I love MySpace.
Especially pages like this.
I haven't updated my blog in a while because work has been insane and, sigh, I just turned 26.
Not that that's anything to complain about, but in fact it is. Finding myself not in the mansion I built in my imagination while riding the B train to high school and not on the cover of Details I feel a bit unacommplished.
OK, enough pity party. Blogging will resume as of now as this really has been one of the most fun and rewarding projects I've taken on in forever.
Anyway, Gay Thugs Unite.
On the one hand I think it's great that young gay people of color are coming out and challenging their communities to accept them. On the other hand, I just don't get this gay thug business. Having grown up in the hood myself, I think being gay propelled me even further from the streets and deeper into my education and professional pursuits. Being gay is about being fabulous, interesting, learned and self aware. I believe Larry Kramer once said we were "better people" by virtue of having to try so hard for acceptance.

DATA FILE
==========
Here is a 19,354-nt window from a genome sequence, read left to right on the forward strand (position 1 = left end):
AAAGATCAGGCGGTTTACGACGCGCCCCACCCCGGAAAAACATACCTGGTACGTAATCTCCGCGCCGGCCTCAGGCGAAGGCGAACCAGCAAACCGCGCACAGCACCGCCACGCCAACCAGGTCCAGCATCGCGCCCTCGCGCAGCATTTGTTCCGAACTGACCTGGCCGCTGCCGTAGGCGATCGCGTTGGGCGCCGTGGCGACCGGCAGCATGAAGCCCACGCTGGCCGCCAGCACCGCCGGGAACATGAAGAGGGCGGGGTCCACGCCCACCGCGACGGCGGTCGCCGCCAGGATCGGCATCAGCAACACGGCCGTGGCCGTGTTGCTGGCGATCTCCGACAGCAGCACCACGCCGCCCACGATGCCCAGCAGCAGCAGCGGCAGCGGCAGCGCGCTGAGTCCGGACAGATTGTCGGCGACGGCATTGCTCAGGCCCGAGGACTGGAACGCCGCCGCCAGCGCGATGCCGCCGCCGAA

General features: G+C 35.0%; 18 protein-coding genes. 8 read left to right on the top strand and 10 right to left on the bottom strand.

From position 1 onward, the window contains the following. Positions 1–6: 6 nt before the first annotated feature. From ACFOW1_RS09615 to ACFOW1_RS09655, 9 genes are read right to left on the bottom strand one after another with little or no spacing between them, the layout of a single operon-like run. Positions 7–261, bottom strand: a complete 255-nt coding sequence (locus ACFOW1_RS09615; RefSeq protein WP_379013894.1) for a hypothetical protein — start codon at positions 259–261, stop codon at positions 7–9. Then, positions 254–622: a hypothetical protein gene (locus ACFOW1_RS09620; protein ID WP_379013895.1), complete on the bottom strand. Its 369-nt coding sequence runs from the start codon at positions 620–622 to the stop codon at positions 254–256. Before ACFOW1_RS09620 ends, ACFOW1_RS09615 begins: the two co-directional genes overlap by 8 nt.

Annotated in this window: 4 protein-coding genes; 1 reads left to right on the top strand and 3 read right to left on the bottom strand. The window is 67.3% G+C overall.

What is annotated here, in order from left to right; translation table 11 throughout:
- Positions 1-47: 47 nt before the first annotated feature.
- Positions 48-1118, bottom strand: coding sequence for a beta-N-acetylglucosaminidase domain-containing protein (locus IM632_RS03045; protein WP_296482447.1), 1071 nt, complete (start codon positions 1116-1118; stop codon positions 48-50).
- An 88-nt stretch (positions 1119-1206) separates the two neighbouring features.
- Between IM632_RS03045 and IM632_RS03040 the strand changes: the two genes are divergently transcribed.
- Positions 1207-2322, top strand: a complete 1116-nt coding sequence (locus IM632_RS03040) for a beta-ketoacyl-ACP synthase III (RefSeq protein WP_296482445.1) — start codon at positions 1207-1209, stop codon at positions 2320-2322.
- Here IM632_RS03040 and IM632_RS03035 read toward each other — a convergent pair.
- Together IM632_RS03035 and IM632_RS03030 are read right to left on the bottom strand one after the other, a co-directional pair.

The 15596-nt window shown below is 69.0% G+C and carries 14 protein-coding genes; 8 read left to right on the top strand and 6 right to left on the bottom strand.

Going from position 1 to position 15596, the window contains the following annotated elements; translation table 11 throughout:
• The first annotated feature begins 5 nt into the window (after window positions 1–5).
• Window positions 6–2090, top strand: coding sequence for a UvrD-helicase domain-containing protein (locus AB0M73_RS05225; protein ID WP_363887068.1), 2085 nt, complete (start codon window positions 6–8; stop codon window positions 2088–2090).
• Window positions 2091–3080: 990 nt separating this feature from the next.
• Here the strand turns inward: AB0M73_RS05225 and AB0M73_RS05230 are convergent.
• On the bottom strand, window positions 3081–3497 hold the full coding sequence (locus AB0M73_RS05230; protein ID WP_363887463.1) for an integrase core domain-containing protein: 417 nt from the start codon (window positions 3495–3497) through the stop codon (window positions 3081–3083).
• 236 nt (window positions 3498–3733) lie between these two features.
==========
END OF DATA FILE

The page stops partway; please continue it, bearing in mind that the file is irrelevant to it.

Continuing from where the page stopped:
So when I read this, and when I see gay teens embracing a dead-end lifestyle (and believe me, I know the Chelsea scene can turn a good boy into meth moosh) it just saddens and enfuriates me.
Apparently I'm not the only one appalled by this trend. The Washington Post recently reported on the downward spiral of ilk and ghetto youth that are polluting Christopher Street. I'm sure there's a racist undertone to many of the white, gay, affluent homeowners complaints about the new crowd that's taken to "the strip," but I must say, it isn't a pretty sight and it can't be doing much for property value.
If you walk down Christopher Street at any time of day you'll see a proliferation of QUEENY black and latino teens, out-camping each other and screaming at other. It's just gross. Baggy jeans, do-rags, construction boots, jerseys and waxed eyebrows and cheap silver and gold jewelry are de rigeur in this part of town, just five blocks from Sarah Jessica Parker's house and across the street from where the Gay Rights Movement took off in 1968 (the Stonewall Bar).
What a waste. Here's my two cents: Go ahead an unite, you gay thugs, and take a trip up north to 8th ave and 23rd street and let your more fabulous and concerned gay brothers show you a thing or two about fashion and decorum. Well, maybe not decorum.
** I can't even address the fact that the picture above is actually a girl.